to be pulled under, I found myself standing in the burnt remains of
a forest.

Charred stumps erupted out of
the earth like broken needles and beyond this mangled labyrinth lay
the expanse; a freezing land where fog swirled in eddies giving the
effect of water. Nothing lived here. It was a silent place, a place
that had been ravaged by a battle for which there had been no
victor but Death.

The only other feature of the
landscape was a large cairn built as a guide for weary and lost
travellers. Huddled in its shelter, shielding himself from the
splicing wind, Sam was cowering tightly in the ball of his own
grief.

13. FEAR

 

Falling in love is exhausting,
especially when it’s against your will. There’s a theory that love
is nothing but a seven week chemical reaction based on primitive
animal instincts. If this is to be believed, it means you could
fall in love with someone new every seven weeks and we’d all be as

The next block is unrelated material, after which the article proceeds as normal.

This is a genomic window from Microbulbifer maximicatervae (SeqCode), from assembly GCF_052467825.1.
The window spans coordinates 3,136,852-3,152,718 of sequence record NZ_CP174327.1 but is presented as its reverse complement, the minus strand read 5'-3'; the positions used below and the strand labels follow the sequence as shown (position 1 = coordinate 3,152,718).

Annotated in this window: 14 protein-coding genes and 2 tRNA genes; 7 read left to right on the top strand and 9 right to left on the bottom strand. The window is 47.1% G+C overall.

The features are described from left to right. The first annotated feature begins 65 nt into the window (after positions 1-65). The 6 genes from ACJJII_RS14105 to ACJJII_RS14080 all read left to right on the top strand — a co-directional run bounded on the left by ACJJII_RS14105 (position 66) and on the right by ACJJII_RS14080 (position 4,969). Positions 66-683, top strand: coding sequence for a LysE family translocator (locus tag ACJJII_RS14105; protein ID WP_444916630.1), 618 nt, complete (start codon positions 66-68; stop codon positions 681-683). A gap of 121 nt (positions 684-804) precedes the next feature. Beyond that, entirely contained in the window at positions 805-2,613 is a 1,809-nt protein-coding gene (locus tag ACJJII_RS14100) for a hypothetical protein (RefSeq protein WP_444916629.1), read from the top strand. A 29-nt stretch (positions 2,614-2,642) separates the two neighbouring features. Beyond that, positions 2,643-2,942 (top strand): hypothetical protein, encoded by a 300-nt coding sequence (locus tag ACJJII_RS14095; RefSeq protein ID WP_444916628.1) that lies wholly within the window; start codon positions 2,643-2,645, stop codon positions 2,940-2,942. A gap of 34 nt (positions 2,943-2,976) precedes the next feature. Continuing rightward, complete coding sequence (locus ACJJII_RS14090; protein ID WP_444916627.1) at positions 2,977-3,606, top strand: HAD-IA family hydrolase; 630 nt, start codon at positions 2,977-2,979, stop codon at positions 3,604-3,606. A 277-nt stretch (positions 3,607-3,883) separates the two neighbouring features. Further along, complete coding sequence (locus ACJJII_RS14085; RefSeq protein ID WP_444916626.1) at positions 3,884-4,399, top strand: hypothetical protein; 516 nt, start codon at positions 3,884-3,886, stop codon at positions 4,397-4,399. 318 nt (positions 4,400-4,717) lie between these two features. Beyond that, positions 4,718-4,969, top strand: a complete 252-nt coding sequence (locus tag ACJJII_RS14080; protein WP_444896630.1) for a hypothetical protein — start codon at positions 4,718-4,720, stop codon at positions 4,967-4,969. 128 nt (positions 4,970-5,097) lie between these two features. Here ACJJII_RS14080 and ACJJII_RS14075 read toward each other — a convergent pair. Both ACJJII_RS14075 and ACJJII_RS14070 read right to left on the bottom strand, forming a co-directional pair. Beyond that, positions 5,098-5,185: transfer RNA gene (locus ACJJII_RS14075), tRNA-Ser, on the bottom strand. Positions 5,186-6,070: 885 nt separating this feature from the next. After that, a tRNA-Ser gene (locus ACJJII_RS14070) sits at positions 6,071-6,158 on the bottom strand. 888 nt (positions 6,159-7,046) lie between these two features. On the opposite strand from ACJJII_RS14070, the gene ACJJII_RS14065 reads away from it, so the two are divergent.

free and easy as a lion on the savannah. We wouldn’t have cities,
universities, shopping malls or families – we’d all be too busy
indulging our raging hormones with virtual strangers - but we would
be free.

Thankfully, for the sake of
human civilisation, some bright spark way back in history, invented
two wondrously interconnecting ideas called love and marriage,
designed to stabilise humanity. For me this was Sam and it
was
wonderful, a dream full of cottages, children, happiness
and safety.

BOOK: The Forest of Adventures (#1 of The Knight Trilogy)
13.79Mb size Format: txt, pdf, ePub
ads